Money Matters, an IMF Exhibit -- The Importance of Global Cooperation

Conflict and Cooperation (1871-1944)

Part 3 of 6

Conflict &
(1871 - 1944)

Destruction &

(1945 - 1958)
The System
in Crisis

(1959 - 1971)
the System

(1972 - 1981)
Debt &

(1981 - 1989)
Globalization and Integration
(1989 - 1999)

Cost of the World War

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As this contemporary illustration graphically shows, the cost of the "World War" was staggering when compared with the costs of earlier hostilities. Governments were forced to stop redeeming their currencies for gold, since they had to print so much paper money to pay for the war.


Cost of War



Postwar Conundrum

  • The defeated countries had no gold to pay their reparations. Their economies were exhausted, and the peace terms offered little hope of earning gold through exports.
  • Without the reparations money, the allies could not repay their war loans from the United States.
  • The United States refused to cancel the allies' debts, insisting that the loans represented commercial transactions.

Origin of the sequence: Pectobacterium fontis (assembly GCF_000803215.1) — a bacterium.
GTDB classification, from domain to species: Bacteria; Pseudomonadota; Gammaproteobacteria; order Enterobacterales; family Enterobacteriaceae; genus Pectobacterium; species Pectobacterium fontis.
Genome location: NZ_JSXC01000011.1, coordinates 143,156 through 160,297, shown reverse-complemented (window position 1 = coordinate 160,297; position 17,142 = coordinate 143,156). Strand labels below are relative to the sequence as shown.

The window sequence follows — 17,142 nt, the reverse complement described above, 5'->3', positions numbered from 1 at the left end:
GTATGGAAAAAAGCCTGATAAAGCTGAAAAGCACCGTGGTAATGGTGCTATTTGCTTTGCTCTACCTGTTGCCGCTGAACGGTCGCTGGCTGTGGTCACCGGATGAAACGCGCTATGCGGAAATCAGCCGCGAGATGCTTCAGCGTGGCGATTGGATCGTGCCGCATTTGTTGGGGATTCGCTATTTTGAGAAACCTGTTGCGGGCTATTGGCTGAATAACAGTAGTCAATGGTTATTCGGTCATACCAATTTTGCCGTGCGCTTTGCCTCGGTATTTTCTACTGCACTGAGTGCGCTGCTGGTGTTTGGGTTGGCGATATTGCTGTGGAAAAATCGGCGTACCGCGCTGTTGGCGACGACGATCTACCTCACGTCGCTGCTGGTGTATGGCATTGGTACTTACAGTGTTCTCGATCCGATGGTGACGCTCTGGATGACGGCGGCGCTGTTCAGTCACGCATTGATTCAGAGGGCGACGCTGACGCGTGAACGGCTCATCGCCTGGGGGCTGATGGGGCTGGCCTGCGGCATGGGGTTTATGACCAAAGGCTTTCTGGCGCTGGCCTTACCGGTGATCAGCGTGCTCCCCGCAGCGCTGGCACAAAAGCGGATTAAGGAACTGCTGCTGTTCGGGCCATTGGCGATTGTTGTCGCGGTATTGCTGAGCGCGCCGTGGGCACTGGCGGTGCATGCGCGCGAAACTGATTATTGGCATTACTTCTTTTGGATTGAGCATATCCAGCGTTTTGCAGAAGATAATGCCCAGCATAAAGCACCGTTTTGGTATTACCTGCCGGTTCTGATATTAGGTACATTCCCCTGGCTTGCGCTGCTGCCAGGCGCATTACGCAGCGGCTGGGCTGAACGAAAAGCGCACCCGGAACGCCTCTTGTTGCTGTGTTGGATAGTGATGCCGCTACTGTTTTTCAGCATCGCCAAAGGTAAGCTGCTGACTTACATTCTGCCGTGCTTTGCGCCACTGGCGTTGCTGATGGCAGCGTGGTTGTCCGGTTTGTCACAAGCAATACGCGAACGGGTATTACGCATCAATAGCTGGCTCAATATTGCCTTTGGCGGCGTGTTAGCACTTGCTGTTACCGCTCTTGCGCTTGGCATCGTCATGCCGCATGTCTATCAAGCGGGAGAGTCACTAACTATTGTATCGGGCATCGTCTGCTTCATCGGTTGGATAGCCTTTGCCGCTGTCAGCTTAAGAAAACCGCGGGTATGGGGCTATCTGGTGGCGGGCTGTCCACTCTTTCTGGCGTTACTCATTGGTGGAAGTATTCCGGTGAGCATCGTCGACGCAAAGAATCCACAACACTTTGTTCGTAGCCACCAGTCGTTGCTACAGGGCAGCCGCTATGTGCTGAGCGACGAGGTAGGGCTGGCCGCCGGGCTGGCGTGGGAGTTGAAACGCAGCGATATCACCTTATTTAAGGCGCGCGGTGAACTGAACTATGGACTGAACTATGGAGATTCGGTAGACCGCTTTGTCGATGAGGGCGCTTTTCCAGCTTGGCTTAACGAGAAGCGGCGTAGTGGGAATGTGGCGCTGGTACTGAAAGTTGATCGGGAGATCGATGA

Impossible Debt


What will "the next war" cost?

Impossible Debt
Finally, the German, Austrian, Hungarian, Polish, and Bulgarian monetary systems collapsed under runaway inflation called hyperinflation. The United States loaned money to Germany through the Dawes Plan. This loan, along with private investment, enabled the defeated countries to make scaled-down reparations payments. However, the victors collected only a small fraction of the reparations, and the United States eventually had to cancel the remaining debts of its allies.
The Golden Era Meltdown Cost of the World War
Global Depression The End of the War is in Sight How Could Leaders Ensure a Future of Global Peace and Prosperity?

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